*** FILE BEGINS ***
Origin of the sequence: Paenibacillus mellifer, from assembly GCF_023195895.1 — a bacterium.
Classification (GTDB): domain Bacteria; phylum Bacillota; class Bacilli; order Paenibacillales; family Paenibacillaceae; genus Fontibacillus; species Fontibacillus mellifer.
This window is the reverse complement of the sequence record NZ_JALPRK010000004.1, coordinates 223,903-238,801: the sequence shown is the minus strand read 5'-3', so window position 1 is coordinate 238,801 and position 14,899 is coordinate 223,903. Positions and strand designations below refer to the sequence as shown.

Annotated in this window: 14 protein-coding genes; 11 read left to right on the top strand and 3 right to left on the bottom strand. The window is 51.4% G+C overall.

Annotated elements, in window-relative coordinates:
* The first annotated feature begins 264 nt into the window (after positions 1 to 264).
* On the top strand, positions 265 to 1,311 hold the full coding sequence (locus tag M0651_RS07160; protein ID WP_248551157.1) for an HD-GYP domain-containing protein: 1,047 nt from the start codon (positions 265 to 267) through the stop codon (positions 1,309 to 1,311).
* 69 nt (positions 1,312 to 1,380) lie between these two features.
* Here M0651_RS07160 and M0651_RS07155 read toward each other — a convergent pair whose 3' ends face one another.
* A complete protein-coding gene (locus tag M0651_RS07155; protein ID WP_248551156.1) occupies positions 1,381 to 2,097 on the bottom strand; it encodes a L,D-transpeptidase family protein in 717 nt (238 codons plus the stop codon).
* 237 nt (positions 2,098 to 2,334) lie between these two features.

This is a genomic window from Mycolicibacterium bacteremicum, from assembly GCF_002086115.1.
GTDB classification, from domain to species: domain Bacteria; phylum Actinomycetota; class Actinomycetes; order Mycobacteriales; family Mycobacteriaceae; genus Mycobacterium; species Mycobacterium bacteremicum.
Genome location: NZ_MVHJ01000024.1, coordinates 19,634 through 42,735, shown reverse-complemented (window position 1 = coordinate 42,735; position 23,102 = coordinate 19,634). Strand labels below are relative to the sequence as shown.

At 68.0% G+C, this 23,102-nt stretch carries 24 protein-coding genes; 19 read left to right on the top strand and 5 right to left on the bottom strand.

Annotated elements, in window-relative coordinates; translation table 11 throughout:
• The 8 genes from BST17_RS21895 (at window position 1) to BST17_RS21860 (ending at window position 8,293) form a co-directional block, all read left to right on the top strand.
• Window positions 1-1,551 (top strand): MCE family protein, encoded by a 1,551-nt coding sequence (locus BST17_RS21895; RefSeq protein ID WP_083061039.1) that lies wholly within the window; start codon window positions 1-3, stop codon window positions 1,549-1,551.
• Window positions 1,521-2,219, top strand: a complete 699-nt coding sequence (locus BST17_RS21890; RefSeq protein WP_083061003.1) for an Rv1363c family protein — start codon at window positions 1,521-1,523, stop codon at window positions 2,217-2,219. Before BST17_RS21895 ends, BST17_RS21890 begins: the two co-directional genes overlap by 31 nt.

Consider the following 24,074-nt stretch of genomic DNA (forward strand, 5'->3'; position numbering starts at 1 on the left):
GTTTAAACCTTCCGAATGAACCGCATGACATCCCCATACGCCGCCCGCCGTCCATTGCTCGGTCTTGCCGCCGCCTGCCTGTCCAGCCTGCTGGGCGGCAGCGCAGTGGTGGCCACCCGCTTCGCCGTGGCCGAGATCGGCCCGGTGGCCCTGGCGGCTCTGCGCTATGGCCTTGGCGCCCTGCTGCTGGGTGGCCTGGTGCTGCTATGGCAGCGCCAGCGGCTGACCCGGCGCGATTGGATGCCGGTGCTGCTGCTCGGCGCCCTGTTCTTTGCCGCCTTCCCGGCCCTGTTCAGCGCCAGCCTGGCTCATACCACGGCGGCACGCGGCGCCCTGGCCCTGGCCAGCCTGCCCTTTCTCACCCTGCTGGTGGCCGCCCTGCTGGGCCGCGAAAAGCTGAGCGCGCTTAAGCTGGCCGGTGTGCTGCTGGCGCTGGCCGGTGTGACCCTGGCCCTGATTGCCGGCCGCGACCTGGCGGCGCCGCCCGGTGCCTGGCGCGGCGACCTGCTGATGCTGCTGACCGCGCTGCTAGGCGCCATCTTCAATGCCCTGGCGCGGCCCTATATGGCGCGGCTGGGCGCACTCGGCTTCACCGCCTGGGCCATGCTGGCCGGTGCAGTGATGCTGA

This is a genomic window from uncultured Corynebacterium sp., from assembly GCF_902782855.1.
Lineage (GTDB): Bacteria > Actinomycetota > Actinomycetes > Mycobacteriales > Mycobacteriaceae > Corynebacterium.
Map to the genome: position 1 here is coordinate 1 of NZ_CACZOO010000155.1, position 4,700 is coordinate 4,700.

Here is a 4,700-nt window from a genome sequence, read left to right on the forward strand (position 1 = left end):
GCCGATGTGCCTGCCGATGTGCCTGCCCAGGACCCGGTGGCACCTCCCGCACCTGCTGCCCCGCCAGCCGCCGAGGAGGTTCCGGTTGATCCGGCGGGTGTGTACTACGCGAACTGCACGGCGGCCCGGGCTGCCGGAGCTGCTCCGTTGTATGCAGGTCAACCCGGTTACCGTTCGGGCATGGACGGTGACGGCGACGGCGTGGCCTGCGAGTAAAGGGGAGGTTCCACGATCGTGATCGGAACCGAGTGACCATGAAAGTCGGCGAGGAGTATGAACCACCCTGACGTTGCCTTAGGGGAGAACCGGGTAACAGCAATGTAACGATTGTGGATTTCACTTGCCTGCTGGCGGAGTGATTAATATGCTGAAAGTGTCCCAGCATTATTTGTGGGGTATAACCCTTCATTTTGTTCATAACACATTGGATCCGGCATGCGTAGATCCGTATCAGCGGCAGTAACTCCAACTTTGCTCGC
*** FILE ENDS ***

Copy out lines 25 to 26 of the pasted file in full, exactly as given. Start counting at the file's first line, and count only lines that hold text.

Here is a 4,700-nt window from a genome sequence, read left to right on the forward strand (position 1 = left end):
GCCGATGTGCCTGCCGATGTGCCTGCCCAGGACCCGGTGGCACCTCCCGCACCTGCTGCCCCGCCAGCCGCCGAGGAGGTTCCGGTTGATCCGGCGGGTGTGTACTACGCGAACTGCACGGCGGCCCGGGCTGCCGGAGCTGCTCCGTTGTATGCAGGTCAACCCGGTTACCGTTCGGGCATGGACGGTGACGGCGACGGCGTGGCCTGCGAGTAAAGGGGAGGTTCCACGATCGTGATCGGAACCGAGTGACCATGAAAGTCGGCGAGGAGTATGAACCACCCTGACGTTGCCTTAGGGGAGAACCGGGTAACAGCAATGTAACGATTGTGGATTTCACTTGCCTGCTGGCGGAGTGATTAATATGCTGAAAGTGTCCCAGCATTATTTGTGGGGTATAACCCTTCATTTTGTTCATAACACATTGGATCCGGCATGCGTAGATCCGTATCAGCGGCAGTAACTCCAACTTTGCTCGC